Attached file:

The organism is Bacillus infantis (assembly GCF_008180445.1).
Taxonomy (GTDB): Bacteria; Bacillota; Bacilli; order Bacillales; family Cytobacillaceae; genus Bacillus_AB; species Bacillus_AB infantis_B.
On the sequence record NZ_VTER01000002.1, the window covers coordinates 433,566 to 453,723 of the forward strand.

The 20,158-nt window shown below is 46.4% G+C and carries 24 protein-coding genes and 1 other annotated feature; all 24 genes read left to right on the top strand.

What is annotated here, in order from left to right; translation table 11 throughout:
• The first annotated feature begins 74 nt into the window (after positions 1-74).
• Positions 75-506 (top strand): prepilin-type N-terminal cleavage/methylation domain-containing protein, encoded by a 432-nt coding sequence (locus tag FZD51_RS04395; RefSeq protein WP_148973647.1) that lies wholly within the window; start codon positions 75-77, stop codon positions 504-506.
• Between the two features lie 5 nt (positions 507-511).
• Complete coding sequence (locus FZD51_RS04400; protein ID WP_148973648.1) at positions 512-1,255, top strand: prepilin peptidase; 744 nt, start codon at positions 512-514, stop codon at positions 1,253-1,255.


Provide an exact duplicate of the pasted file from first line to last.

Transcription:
The organism is Bacillus infantis (assembly GCF_008180445.1).
Taxonomy (GTDB): Bacteria; Bacillota; Bacilli; order Bacillales; family Cytobacillaceae; genus Bacillus_AB; species Bacillus_AB infantis_B.
On the sequence record NZ_VTER01000002.1, the window covers coordinates 433,566 to 453,723 of the forward strand.

The 20,158-nt window shown below is 46.4% G+C and carries 24 protein-coding genes and 1 other annotated feature; all 24 genes read left to right on the top strand.

What is annotated here, in order from left to right; translation table 11 throughout:
• The first annotated feature begins 74 nt into the window (after positions 1-74).
• Positions 75-506 (top strand): prepilin-type N-terminal cleavage/methylation domain-containing protein, encoded by a 432-nt coding sequence (locus tag FZD51_RS04395; RefSeq protein WP_148973647.1) that lies wholly within the window; start codon positions 75-77, stop codon positions 504-506.
• Between the two features lie 5 nt (positions 507-511).
• Complete coding sequence (locus FZD51_RS04400; protein ID WP_148973648.1) at positions 512-1,255, top strand: prepilin peptidase; 744 nt, start codon at positions 512-514, stop codon at positions 1,253-1,255.